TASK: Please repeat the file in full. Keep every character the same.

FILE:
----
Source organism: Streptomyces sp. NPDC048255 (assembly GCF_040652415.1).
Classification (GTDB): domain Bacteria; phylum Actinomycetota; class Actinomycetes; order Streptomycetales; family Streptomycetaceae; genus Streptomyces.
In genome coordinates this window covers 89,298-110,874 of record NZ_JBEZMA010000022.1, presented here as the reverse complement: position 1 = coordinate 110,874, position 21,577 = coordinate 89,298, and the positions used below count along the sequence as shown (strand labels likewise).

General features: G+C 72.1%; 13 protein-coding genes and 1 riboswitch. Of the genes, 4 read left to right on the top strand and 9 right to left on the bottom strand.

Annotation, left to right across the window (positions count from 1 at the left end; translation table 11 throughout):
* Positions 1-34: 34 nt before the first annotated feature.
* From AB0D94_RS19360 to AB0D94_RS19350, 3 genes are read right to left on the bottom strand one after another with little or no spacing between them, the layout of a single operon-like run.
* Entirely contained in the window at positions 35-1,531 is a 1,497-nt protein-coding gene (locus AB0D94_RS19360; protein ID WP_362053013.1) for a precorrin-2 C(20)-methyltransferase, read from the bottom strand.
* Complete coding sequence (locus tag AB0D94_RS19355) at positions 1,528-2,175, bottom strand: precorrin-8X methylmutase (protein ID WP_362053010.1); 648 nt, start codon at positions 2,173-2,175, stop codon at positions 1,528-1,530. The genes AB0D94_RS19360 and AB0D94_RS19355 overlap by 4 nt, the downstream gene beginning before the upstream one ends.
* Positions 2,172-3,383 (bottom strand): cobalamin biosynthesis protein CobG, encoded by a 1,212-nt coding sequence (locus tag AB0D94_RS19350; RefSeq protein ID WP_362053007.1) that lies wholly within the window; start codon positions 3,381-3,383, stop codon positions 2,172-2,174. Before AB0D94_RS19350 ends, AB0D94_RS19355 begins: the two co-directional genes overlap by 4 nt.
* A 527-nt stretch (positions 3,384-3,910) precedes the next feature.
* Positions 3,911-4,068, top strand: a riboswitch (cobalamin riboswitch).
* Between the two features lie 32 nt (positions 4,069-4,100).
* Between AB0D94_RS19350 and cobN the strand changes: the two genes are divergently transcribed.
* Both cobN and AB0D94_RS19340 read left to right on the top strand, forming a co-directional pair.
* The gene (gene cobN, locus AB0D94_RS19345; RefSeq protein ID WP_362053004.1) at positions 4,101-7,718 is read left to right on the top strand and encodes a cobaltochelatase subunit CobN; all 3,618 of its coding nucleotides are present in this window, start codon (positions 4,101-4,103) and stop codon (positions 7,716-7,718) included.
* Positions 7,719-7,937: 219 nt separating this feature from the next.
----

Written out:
Source organism: Streptomyces sp. NPDC048255 (assembly GCF_040652415.1).
Classification (GTDB): domain Bacteria; phylum Actinomycetota; class Actinomycetes; order Streptomycetales; family Streptomycetaceae; genus Streptomyces.
In genome coordinates this window covers 89,298-110,874 of record NZ_JBEZMA010000022.1, presented here as the reverse complement: position 1 = coordinate 110,874, position 21,577 = coordinate 89,298, and the positions used below count along the sequence as shown (strand labels likewise).

General features: G+C 72.1%; 13 protein-coding genes and 1 riboswitch. Of the genes, 4 read left to right on the top strand and 9 right to left on the bottom strand.

Annotation, left to right across the window (positions count from 1 at the left end; translation table 11 throughout):
* Positions 1-34: 34 nt before the first annotated feature.
* From AB0D94_RS19360 to AB0D94_RS19350, 3 genes are read right to left on the bottom strand one after another with little or no spacing between them, the layout of a single operon-like run.
* Entirely contained in the window at positions 35-1,531 is a 1,497-nt protein-coding gene (locus AB0D94_RS19360; protein ID WP_362053013.1) for a precorrin-2 C(20)-methyltransferase, read from the bottom strand.
* Complete coding sequence (locus tag AB0D94_RS19355) at positions 1,528-2,175, bottom strand: precorrin-8X methylmutase (protein ID WP_362053010.1); 648 nt, start codon at positions 2,173-2,175, stop codon at positions 1,528-1,530. The genes AB0D94_RS19360 and AB0D94_RS19355 overlap by 4 nt, the downstream gene beginning before the upstream one ends.
* Positions 2,172-3,383 (bottom strand): cobalamin biosynthesis protein CobG, encoded by a 1,212-nt coding sequence (locus tag AB0D94_RS19350; RefSeq protein ID WP_362053007.1) that lies wholly within the window; start codon positions 3,381-3,383, stop codon positions 2,172-2,174. Before AB0D94_RS19350 ends, AB0D94_RS19355 begins: the two co-directional genes overlap by 4 nt.
* A 527-nt stretch (positions 3,384-3,910) precedes the next feature.
* Positions 3,911-4,068, top strand: a riboswitch (cobalamin riboswitch).
* Between the two features lie 32 nt (positions 4,069-4,100).
* Between AB0D94_RS19350 and cobN the strand changes: the two genes are divergently transcribed.
* Both cobN and AB0D94_RS19340 read left to right on the top strand, forming a co-directional pair.
* The gene (gene cobN, locus AB0D94_RS19345; RefSeq protein ID WP_362053004.1) at positions 4,101-7,718 is read left to right on the top strand and encodes a cobaltochelatase subunit CobN; all 3,618 of its coding nucleotides are present in this window, start codon (positions 4,101-4,103) and stop codon (positions 7,716-7,718) included.
* Positions 7,719-7,937: 219 nt separating this feature from the next.